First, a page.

National Geographic, in its February 2014 issue cover story, "The New Science of the Brain," dares to go where no mortal has gone before: Inside the human brain.
Science has, until now, known relatively little about the brain. We know what the brain can do, but we often don't know how it does what it does. For example, is there really such a thing as a brain fart? A brain freeze? A brainiac? Ancient physicians believed the brain was made of phlegm, which is, uncannily, exactly how Life in the Boomer Lane would describe her brain during hay fever season. Until the Renaissance, doctors believed that all of our perceptions, emotions and actions were the result of animal spirits that swirled around in our heads and then travelled through the body. Although much progress had been made since then by dissecting the brains of animals and by becoming aware of the brain as an electrical entity, there are those who still maintain that "The devil made me do it."
So, what exactly, you ask, has science learned recently? We are glad you asked. According to National Geographic, "There are approximately 100,000 miles of nerve fibers, called white matter, that connects the various components of the mind, giving rise to everything we think, feel, and perceive."
All brains aren't constructed alike. Yes, all brains look like anemic hamburger meat that has just come out of the grinder. But that's where the similarity ends. Ordinary brains differ from the brains of people who have autism, schizophrenia, Alzheimer's and a crush on Justin Bieber. The actual structure of the brain was unveiled in 2012, a network of billions of grid-like structures, not unlike the streets of Washington, DC, when LBL is driving.
So far, scientists, in studying the brains of mice, have been able to understand only a very tiny percentage of their vast, grid-like structure. And what they have studied is complex beyond all reason. If you are an older boomer, you may remember that, before the advent of the Mickey Mouse Club, most of us watched cartoons that consisted of billions of mice being chased by a cat in an endless loop. Same mice, same hills, same cat. Over and over. We didn't care. We stared at the TV screen in rapt attention, worrying that the cat might actually catch up to the mice. It never occurred to us that those mice had extremely complex abilities, emotions and thought processes, while our own brains consisted of only one strand, which directed us to sit staring at the same clip being played over and over.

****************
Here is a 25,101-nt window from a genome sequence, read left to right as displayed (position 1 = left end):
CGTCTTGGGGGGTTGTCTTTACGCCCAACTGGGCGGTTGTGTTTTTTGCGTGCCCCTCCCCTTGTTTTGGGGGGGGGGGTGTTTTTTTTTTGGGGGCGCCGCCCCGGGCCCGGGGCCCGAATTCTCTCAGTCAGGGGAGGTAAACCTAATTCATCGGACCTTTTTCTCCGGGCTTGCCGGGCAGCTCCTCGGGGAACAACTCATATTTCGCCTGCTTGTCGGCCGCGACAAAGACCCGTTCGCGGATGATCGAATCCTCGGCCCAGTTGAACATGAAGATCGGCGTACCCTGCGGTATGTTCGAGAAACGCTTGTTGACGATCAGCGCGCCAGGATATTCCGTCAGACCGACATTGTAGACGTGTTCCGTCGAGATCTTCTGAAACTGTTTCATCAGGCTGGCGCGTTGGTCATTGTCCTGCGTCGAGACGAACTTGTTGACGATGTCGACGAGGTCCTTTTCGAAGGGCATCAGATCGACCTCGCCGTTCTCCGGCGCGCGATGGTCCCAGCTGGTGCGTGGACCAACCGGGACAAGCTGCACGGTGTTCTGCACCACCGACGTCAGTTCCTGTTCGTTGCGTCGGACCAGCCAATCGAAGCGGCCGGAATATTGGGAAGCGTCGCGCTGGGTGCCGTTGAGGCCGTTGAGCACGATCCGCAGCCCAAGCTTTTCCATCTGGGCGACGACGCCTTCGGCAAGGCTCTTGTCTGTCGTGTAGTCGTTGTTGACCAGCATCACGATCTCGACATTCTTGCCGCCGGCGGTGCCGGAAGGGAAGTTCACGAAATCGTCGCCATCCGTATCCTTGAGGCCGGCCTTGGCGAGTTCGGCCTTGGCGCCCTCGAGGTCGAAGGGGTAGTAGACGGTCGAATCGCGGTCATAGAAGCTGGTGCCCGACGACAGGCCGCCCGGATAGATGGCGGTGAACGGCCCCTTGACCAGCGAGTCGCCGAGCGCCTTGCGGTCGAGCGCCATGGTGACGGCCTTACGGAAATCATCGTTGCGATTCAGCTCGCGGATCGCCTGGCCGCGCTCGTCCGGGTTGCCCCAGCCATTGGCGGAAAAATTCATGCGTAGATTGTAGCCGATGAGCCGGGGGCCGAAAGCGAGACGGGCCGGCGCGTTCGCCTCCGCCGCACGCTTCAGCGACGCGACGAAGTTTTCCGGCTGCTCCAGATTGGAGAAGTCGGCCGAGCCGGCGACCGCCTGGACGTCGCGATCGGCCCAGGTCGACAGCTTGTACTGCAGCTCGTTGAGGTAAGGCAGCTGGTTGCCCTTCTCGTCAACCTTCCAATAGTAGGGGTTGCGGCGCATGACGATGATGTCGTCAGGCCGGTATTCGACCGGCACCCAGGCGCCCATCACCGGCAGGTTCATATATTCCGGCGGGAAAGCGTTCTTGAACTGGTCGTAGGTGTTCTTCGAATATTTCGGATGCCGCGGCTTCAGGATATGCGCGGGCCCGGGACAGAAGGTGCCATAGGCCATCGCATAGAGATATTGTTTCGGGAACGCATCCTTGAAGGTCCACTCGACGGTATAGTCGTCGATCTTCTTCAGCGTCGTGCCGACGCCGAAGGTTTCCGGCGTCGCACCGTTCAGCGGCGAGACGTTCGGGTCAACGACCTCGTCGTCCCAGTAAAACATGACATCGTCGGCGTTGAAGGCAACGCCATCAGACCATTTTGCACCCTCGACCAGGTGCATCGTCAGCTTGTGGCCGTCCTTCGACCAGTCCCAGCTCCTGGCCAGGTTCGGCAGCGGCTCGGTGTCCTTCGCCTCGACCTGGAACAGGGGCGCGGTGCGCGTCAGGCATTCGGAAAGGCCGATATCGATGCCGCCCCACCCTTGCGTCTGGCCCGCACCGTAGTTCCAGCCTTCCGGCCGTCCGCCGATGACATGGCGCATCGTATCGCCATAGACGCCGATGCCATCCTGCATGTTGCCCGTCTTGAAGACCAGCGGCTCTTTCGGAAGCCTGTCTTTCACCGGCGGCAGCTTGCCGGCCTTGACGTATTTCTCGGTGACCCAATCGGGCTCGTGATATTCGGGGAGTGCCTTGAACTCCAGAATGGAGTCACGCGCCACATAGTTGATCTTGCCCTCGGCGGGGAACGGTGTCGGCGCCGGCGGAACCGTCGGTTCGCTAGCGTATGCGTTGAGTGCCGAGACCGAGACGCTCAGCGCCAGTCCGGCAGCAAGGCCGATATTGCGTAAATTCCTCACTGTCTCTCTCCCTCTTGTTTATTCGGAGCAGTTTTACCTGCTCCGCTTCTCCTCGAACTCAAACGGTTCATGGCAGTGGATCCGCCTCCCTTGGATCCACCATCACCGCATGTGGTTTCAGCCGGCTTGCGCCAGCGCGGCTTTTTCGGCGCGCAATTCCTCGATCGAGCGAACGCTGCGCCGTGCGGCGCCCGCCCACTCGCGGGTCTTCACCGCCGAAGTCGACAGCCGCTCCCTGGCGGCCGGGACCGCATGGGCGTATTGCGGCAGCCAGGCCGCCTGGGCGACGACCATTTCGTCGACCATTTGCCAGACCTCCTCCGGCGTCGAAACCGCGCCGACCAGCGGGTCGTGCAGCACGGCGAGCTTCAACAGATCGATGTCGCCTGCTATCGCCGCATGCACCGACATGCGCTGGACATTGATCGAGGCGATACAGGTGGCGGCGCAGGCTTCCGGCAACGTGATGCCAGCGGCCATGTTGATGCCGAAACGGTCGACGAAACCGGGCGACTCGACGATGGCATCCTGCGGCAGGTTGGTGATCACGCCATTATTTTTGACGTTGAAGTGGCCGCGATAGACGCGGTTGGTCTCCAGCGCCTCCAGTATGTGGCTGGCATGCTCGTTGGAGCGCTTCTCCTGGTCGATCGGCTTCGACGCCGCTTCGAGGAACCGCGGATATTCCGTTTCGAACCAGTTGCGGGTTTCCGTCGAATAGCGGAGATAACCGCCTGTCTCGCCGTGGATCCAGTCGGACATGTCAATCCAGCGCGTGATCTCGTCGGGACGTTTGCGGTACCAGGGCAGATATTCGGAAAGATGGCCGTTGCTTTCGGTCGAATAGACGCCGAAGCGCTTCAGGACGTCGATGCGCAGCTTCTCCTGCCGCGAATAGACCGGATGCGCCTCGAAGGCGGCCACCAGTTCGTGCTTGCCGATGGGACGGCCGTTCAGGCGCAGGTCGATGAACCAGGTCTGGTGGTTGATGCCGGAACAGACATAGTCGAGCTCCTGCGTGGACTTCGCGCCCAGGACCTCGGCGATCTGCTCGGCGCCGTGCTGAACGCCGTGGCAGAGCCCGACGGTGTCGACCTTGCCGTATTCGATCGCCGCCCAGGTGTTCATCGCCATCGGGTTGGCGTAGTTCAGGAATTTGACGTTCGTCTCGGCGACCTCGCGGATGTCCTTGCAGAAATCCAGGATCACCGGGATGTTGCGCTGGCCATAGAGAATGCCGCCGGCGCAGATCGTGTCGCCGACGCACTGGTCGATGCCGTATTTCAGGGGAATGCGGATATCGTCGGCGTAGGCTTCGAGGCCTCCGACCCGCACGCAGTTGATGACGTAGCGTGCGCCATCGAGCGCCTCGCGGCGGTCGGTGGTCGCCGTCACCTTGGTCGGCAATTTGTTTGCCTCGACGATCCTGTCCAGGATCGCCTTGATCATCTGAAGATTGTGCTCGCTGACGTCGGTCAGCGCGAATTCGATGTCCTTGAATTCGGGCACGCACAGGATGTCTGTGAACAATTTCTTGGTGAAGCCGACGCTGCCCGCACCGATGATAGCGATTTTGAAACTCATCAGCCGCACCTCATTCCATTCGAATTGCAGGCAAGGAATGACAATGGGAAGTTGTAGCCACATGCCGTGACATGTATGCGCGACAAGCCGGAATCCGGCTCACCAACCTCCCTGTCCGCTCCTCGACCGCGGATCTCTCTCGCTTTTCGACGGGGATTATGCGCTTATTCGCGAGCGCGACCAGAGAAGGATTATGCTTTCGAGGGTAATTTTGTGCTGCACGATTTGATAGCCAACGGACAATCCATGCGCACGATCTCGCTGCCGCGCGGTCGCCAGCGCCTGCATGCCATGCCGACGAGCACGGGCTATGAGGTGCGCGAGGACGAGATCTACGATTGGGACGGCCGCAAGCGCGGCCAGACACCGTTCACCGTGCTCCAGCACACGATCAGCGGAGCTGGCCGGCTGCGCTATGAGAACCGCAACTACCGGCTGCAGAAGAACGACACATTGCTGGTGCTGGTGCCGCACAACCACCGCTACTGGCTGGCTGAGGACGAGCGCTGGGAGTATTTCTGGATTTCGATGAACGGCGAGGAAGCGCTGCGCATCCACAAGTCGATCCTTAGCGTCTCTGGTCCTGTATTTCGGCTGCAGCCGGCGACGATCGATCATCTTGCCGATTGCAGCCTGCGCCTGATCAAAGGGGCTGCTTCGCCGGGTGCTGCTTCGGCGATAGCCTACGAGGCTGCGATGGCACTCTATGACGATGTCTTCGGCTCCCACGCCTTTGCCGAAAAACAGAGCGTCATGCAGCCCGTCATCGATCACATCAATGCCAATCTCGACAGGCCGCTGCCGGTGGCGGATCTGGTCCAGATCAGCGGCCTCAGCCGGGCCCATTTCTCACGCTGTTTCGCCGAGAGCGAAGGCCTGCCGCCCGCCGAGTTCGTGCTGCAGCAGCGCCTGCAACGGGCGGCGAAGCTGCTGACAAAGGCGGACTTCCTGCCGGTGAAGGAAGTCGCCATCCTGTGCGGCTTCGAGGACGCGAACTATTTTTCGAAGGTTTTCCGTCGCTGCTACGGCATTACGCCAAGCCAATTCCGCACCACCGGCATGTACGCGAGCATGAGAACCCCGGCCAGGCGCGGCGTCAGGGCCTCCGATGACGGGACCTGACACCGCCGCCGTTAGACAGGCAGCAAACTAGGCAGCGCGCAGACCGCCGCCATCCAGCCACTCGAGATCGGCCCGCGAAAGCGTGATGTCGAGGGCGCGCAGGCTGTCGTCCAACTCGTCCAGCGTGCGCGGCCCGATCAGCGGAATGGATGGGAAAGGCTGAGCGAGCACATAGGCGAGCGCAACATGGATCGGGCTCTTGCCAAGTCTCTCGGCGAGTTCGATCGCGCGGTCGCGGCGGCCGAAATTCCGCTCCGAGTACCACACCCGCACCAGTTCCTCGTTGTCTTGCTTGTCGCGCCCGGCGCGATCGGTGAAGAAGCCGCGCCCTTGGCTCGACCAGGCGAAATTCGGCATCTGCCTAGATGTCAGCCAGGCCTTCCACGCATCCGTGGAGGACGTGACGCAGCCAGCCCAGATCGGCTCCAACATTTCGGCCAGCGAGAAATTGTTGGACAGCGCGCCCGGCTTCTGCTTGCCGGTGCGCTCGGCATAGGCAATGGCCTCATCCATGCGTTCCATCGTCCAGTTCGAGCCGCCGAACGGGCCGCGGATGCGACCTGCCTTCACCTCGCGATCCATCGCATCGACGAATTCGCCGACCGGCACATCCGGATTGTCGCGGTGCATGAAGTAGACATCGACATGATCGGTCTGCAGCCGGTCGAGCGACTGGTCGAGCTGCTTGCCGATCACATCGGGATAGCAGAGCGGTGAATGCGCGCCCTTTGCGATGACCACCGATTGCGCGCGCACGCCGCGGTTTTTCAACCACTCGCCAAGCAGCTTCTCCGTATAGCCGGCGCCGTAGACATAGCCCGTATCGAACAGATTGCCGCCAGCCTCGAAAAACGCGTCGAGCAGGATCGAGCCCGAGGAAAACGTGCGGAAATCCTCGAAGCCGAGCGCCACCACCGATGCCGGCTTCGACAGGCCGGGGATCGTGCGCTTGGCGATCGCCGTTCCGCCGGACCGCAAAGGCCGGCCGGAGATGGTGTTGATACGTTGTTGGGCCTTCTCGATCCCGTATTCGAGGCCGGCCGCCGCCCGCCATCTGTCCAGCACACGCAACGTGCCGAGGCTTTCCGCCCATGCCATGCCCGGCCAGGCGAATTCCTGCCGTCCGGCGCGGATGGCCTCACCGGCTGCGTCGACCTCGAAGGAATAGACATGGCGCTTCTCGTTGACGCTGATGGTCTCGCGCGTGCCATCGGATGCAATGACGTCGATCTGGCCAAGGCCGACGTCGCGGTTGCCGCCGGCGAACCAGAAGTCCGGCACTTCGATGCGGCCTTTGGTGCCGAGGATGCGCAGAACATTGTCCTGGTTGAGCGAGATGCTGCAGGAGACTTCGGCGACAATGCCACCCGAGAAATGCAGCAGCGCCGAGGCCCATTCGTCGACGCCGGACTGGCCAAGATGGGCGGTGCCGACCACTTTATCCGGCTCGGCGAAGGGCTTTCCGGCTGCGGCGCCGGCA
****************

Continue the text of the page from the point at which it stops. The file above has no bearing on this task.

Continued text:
If you, like LBL, have an extremely limited attention span for talking about mice, we will now switch to Jennifer Aniston. Anniston, you may be surprised to know, has been intimately involved with the scientific research being conducted on the brain. Caltech and UCLA scientists use pictures of her and other celebs to study how the brain processes how the eye sees. In 2005 they discovered an individual nerve cell that fired only when subjects were shown photos of Ms. Aniston. Another nerve cell responded only to Halle Berry. LBL is not making this up. She is left to ponder whether our brains contain an endless supply of nerve cells, set aside solely for the purpose of identifying each Kardashian. It's an extremely efficient and terrifying thought. (Note to those of you who take pride in ignoring the endless tsunami of information being spewed daily about celebs: You are seriously underutilizing most of your brain matter.)
Time to get back to more boring details. Scientists have now mapped the brains of six deceased people. They (the scientists, not the research objects) have determined that 84 percent of all the genes in our DNA become active somewhere in the adult brain. This is a staggering concept and totally explains the actions of the typical adolescent male, something long suspected by the parents of such humans: Their brain DNA has not yet been activated.
Here's something really exciting (Note to readers: If you have already moved on to another blog, you will have missed this): Working with people who are paralyzed and hooked up to computers, scientists are now able to "move" parts of the body on the paralyzed person, just by the person thinking about moving the body part. This is accomplished because when certain people become paralyzed, the motor cortex remains intact, but it can't communicate with the rest of the body, because its connections have been destroyed. The computer recreates the connection. And, in exactly this way, computer chips are now being inserted into people's skulls to allow them to walk again.
So, what does all this mean for the boomer brain? Probably nothing. But, as LBL writes posts primarily for boomers, she will attempt to simply make things up, based on what the article actually says. The next time you lose your car keys or forget your spouse's name or walk into the kitchen for a snack and end up reorganizing the pantry, think of all the strides that have been made with mice and then applied to people. There may soon be a computer chip available that will allow our brains to function as smoothly as they did decades ago. Or, if the chip goes bad, we will spend the rest of our lives being chased by an imaginary cat over an endless series of hills.
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